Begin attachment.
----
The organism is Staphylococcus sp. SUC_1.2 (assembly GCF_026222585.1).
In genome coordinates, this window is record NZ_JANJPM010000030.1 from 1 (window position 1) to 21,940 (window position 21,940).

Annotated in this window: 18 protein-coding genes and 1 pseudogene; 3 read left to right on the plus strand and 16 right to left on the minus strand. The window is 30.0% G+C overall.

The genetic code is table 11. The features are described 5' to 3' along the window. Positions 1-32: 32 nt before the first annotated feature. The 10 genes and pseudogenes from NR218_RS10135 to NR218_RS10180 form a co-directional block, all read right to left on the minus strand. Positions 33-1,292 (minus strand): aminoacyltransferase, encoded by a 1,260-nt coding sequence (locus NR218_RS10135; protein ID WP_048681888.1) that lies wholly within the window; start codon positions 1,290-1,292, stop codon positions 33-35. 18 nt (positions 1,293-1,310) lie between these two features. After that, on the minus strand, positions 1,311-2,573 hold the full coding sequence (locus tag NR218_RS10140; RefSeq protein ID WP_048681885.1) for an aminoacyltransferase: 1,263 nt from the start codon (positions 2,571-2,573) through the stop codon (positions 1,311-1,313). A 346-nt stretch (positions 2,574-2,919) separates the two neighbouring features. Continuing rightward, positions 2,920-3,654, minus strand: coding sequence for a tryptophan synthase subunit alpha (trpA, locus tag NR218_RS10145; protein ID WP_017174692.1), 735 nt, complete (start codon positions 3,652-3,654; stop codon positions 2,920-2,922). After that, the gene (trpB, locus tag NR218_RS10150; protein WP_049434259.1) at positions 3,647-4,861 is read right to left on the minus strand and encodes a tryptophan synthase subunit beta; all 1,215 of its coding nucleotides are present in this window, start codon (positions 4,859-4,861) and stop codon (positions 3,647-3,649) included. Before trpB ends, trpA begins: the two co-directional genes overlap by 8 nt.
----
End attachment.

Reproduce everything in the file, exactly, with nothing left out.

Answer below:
The organism is Staphylococcus sp. SUC_1.2 (assembly GCF_026222585.1).
In genome coordinates, this window is record NZ_JANJPM010000030.1 from 1 (window position 1) to 21,940 (window position 21,940).

Annotated in this window: 18 protein-coding genes and 1 pseudogene; 3 read left to right on the plus strand and 16 right to left on the minus strand. The window is 30.0% G+C overall.

The genetic code is table 11. The features are described 5' to 3' along the window. Positions 1-32: 32 nt before the first annotated feature. The 10 genes and pseudogenes from NR218_RS10135 to NR218_RS10180 form a co-directional block, all read right to left on the minus strand. Positions 33-1,292 (minus strand): aminoacyltransferase, encoded by a 1,260-nt coding sequence (locus NR218_RS10135; protein ID WP_048681888.1) that lies wholly within the window; start codon positions 1,290-1,292, stop codon positions 33-35. 18 nt (positions 1,293-1,310) lie between these two features. After that, on the minus strand, positions 1,311-2,573 hold the full coding sequence (locus tag NR218_RS10140; RefSeq protein ID WP_048681885.1) for an aminoacyltransferase: 1,263 nt from the start codon (positions 2,571-2,573) through the stop codon (positions 1,311-1,313). A 346-nt stretch (positions 2,574-2,919) separates the two neighbouring features. Continuing rightward, positions 2,920-3,654, minus strand: coding sequence for a tryptophan synthase subunit alpha (trpA, locus tag NR218_RS10145; protein ID WP_017174692.1), 735 nt, complete (start codon positions 3,652-3,654; stop codon positions 2,920-2,922). After that, the gene (trpB, locus tag NR218_RS10150; protein WP_049434259.1) at positions 3,647-4,861 is read right to left on the minus strand and encodes a tryptophan synthase subunit beta; all 1,215 of its coding nucleotides are present in this window, start codon (positions 4,859-4,861) and stop codon (positions 3,647-3,649) included. Before trpB ends, trpA begins: the two co-directional genes overlap by 8 nt.